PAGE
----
Posted by CODEPINK Staff
San Francisco Bay Area CODEPINK participated in the international day of action for climate justice on November 30, 2009, which targeted Bank of America.
Deborah Kearns, with CODEPINK from San Francisco, who was one of the 22 who was arrested, said, "It's become personally painful for me to be silent when I see young people killed, maimed, psychologically destroyed by war in Iraq and Afghanistan, wars that are largely caused by our dependence on oil. I also feel global warming is moving towards something irreversible. The time is now to act to make important change. I want to make an impression on our leaders pre-Copenhagen. What Obama has suggested is like using teaspoons to put out a firestorm!"
Betsy Rose, with CODEPINK from Berkeley, CA, blocked a doorway to Bank of America for over an hour and was not arrested. She said, "I'm willing to go to great lengths to do what our leaders don't seem willing to do which is take climate change the number one issue of our time, it's a moral issue. War is part of the machinery that protects corporate interests and corporate interests don't want to change their practices despite the peril we're in."
Janine Boneparth, with CODEPINK from Ross, CA, said, "Bank of America is the third largest financier of oil and gas industry world-wide. What B of A is doing is unacceptable and can't continue! Many Americans remember protesting Bank of America when they were backing apartheid government in South Africa. Now it's time again to protest."
Elaine Magree wore a "Code Blue" sign and a doctors coat, and when asked why responded, "Code blue is for climate justice and health reform. The earth is the larger body, her dirt grows our food to feed our bodies, our body and hers are mostly water. As goes the waters of our earth which we drink, so goes the waters of our bodies."
Kayla Starr, with CODEPINK from Berkeley, CA, was also among the contingent of CODEPINKers risking arrest.
See more action photos here.
The following is from www.actforclimatejustice.org:
Today on the Global Day of Climate Justice Action, a rowdy march in San Francisco made it’s way to Bank of America’s skyscraper (the tallest building in San Francisco), where dozens of activists blockaded the doors all around the building. Over 200 marched and rallied with at least 22 being arrested in the blockade.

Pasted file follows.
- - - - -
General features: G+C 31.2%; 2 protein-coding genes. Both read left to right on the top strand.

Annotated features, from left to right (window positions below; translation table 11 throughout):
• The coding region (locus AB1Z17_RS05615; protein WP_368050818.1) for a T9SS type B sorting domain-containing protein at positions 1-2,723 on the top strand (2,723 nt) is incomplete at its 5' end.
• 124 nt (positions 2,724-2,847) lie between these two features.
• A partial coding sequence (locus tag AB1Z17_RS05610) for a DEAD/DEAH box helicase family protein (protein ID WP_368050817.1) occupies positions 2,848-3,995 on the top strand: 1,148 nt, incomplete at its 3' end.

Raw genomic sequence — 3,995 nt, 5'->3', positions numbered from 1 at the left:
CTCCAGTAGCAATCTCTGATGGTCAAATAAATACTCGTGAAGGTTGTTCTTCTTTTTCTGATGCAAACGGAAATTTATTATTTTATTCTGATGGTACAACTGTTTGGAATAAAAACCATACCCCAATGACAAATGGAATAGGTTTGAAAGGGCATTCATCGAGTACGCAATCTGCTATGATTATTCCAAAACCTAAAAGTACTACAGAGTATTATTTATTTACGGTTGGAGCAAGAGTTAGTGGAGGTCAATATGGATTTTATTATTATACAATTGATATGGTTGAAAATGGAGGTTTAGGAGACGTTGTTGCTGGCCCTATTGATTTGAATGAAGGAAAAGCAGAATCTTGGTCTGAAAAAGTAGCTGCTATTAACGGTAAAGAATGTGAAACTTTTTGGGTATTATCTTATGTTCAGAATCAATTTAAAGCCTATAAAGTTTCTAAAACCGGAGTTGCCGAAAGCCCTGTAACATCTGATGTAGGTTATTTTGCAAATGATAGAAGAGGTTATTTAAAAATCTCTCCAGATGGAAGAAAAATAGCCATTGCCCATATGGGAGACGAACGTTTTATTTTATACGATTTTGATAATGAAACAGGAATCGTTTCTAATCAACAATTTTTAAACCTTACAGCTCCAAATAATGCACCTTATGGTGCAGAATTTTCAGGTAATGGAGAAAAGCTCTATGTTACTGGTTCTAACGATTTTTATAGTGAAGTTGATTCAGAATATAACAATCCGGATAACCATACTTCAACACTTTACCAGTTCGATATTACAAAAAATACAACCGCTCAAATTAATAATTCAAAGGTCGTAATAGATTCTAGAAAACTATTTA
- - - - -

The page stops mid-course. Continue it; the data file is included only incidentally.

Some locked themselves within the revolving doors to disrupt Bank of America’s business for the day. Bank of America is one of the largest funders of coal plants, oil and gas in the country. They also play a leading role within trade associations pushing for cap and trade.
“The world’s largest corporations are blocking an agreement to address the climate crisis that is endangering our common future,” stated organizer David Solnit. “Meanwhile, Bank of America profits from financing dirty energy and carbon trading schemes that subsidize pollution and poverty.” According to Bloomberg, Bank of America is the third largest financier of oil, gas, and coal in the world, and is heavily involved in financing mountaintop removal coal mining.
The activists, organized as The Mobilization for Climate Justice, also targeted carbon traders, and five of the largest contributors to climate pollution: JP Morgan Chase, Morgan Stanley, Chevron, BP, and American Electric Power.
The Mobilization blames these corporations for contributing to the climate crisis and promoting false solutions such as carbon trading, “clean coal”, nuclear energy and bio-fuels. Through direct lobbying, and support of lobbying institutions like the Chambers of Commerce and the US Climate Action Partnership, these
corporations have prevented democratic domestic and international climate negotiations. Moreover, companies like Chevron, whose Richmond oil refinery is the single largest emitter of climate pollution in California , continue to dump toxic pollution in poor communities with impunity.
This protest marks the 10th anniversary of the massive mobilization in Seattle that effectively derailed the corporate agenda driving the World Trade Organization’s trade liberalization policies. “We cannot allow the world’s largest corporate polluters to continue robbing our children’s future,” stated Carla Perez of Movement Generation, marching with a parade of children and the Raging Grannies carrying clean up equipment. “US corporations have been holding climate solutions hostage, while burdening our communities with ongoing attacks on our health and livelihoods.”
Protesters demand that Bank of America and the other corporations stop polluting the climate and promoting false solutions at the UN and in the halls of Congress.
See more photos and coverage here.